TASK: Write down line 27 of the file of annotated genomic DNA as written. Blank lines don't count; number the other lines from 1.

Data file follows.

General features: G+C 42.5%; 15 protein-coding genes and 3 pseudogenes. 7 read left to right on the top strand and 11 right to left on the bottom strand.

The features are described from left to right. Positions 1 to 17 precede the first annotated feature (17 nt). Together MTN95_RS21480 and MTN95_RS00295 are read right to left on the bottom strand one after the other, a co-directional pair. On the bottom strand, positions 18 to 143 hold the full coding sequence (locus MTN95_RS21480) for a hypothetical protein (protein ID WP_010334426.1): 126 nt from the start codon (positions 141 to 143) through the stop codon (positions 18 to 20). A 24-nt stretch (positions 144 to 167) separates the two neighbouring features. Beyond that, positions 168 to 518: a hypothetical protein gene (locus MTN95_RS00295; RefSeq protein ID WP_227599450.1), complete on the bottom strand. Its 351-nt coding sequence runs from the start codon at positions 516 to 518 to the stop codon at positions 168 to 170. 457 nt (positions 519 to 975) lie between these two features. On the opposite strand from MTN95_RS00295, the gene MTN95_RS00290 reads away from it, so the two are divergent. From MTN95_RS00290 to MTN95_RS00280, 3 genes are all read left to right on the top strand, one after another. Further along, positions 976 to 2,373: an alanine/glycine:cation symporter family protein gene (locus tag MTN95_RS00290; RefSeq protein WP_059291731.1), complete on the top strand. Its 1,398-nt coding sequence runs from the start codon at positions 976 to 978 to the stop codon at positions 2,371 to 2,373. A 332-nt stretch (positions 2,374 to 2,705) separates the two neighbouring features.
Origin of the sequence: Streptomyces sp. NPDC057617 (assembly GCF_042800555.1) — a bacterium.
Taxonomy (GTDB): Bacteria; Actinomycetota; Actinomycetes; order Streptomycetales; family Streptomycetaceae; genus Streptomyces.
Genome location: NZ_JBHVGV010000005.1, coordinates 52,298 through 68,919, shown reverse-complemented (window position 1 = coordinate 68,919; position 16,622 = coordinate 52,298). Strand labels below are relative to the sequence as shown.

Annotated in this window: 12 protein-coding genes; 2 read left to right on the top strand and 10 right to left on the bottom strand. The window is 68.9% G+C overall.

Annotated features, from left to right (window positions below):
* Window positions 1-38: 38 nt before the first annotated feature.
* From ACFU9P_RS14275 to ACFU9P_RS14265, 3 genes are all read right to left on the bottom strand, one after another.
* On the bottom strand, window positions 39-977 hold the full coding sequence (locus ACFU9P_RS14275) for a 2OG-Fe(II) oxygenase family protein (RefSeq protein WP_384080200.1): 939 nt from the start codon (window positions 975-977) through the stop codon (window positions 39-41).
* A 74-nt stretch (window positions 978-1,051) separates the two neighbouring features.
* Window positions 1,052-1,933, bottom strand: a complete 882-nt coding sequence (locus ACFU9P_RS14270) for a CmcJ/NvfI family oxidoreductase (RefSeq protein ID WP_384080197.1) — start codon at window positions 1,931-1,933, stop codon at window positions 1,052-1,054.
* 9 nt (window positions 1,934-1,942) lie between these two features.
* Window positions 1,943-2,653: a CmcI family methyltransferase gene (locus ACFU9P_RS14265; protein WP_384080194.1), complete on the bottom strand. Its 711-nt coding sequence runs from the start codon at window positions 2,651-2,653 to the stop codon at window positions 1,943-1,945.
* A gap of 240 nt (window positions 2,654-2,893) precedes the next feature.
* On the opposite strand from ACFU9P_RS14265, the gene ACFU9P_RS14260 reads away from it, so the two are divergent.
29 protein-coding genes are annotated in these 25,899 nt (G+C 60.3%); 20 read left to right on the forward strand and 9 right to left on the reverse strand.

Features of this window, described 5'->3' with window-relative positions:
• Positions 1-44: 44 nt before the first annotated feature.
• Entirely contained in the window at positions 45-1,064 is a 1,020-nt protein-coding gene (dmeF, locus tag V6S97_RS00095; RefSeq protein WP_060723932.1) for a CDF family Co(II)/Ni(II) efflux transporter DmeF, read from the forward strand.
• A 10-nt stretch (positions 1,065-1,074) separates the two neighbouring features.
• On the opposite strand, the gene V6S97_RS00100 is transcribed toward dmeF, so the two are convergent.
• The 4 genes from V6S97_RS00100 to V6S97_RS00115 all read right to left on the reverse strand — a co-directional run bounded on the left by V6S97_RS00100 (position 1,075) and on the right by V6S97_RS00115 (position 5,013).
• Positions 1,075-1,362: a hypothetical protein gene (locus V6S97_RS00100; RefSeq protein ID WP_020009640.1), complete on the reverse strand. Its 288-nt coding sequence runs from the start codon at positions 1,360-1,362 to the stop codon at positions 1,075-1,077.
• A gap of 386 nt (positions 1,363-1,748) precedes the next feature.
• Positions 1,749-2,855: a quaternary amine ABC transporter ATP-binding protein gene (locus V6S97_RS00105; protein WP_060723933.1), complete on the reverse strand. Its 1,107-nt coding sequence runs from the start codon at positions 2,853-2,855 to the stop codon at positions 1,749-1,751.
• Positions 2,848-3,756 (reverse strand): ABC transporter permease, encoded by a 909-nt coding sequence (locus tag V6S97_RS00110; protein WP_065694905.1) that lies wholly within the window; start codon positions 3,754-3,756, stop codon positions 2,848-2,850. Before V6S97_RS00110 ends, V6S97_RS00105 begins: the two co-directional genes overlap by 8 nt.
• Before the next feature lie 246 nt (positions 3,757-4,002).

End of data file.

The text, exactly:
• Positions 2,848-3,756 (reverse strand): ABC transporter permease, encoded by a 909-nt coding sequence (locus tag V6S97_RS00110; protein WP_065694905.1) that lies wholly within the window; start codon positions 3,754-3,756, stop codon positions 2,848-2,850. Before V6S97_RS00110 ends, V6S97_RS00105 begins: the two co-directional genes overlap by 8 nt.